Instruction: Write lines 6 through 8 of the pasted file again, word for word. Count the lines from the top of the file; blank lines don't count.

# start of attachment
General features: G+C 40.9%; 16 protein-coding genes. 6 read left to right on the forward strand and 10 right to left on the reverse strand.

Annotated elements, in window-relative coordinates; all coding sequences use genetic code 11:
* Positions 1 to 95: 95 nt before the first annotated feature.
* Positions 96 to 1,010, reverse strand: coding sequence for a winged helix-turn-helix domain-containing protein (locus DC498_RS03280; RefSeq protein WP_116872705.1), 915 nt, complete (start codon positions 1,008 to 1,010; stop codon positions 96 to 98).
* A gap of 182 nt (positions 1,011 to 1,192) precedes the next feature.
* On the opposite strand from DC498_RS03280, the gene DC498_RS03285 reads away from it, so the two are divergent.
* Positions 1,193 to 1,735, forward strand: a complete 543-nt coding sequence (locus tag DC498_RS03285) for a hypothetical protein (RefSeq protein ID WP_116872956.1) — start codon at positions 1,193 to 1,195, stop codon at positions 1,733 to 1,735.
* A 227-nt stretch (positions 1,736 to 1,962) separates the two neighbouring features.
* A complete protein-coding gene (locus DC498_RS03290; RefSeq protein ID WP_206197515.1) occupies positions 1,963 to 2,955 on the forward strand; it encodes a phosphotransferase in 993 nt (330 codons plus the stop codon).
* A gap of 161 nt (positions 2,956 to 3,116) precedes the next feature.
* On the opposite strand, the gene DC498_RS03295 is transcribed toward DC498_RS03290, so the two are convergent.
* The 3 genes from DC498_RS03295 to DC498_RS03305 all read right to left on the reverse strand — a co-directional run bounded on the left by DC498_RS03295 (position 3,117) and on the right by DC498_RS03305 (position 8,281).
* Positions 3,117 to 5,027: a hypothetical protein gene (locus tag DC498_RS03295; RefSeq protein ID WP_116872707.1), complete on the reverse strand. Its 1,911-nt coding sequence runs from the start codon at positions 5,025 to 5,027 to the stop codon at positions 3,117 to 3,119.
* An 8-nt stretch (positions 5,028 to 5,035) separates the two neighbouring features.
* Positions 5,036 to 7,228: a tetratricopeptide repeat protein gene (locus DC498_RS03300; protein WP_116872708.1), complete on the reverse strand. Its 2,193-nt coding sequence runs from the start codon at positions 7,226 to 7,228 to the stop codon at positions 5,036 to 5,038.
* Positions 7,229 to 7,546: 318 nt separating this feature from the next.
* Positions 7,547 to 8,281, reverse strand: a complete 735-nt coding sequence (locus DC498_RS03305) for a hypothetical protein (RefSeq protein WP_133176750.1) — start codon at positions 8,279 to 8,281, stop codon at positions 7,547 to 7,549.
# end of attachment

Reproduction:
* On the opposite strand from DC498_RS03280, the gene DC498_RS03285 reads away from it, so the two are divergent.
* Positions 1,193 to 1,735, forward strand: a complete 543-nt coding sequence (locus tag DC498_RS03285) for a hypothetical protein (RefSeq protein ID WP_116872956.1) — start codon at positions 1,193 to 1,195, stop codon at positions 1,733 to 1,735.
* A 227-nt stretch (positions 1,736 to 1,962) separates the two neighbouring features.